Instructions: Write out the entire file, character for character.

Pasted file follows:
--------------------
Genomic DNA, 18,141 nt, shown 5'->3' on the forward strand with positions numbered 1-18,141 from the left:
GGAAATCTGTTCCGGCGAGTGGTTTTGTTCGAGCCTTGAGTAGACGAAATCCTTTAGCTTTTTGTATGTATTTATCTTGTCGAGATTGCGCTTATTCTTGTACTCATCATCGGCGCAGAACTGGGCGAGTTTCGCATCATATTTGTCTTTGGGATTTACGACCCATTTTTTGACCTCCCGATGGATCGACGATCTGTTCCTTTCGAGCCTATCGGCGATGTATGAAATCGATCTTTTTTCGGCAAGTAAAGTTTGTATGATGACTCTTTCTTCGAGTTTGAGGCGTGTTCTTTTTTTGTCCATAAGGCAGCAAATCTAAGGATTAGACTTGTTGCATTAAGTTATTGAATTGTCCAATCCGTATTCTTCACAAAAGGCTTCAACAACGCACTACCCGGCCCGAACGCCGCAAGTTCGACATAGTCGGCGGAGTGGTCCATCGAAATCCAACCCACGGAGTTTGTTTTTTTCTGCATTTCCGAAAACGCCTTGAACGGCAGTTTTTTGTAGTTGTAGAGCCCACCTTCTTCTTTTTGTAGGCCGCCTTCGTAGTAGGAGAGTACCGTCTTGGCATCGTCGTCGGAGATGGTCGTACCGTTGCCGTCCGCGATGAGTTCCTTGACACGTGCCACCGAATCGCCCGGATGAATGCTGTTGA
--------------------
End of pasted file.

Genomic DNA, 18,141 nt, shown 5'->3' on the forward strand with positions numbered 1-18,141 from the left:
GGAAATCTGTTCCGGCGAGTGGTTTTGTTCGAGCCTTGAGTAGACGAAATCCTTTAGCTTTTTGTATGTATTTATCTTGTCGAGATTGCGCTTATTCTTGTACTCATCATCGGCGCAGAACTGGGCGAGTTTCGCATCATATTTGTCTTTGGGATTTACGACCCATTTTTTGACCTCCCGATGGATCGACGATCTGTTCCTTTCGAGCCTATCGGCGATGTATGAAATCGATCTTTTTTCGGCAAGTAAAGTTTGTATGATGACTCTTTCTTCGAGTTTGAGGCGTGTTCTTTTTTTGTCCATAAGGCAGCAAATCTAAGGATTAGACTTGTTGCATTAAGTTATTGAATTGTCCAATCCGTATTCTTCACAAAAGGCTTCAACAACGCACTACCCGGCCCGAACGCCGCAAGTTCGACATAGTCGGCGGAGTGGTCCATCGAAATCCAACCCACGGAGTTTGTTTTTTTCTGCATTTCCGAAAACGCCTTGAACGGCAGTTTTTTGTAGTTGTAGAGCCCACCTTCTTCTTTTTGTAGGCCGCCTTCGTAGTAGGAGAGTACCGTCTTGGCATCGTCGTCGGAGATGGTCGTACCGTTGCCGTCCGCGATGAGTTCCTTGACACGTGCCACCGAATCGCCCGGATGAATGCTGTTGA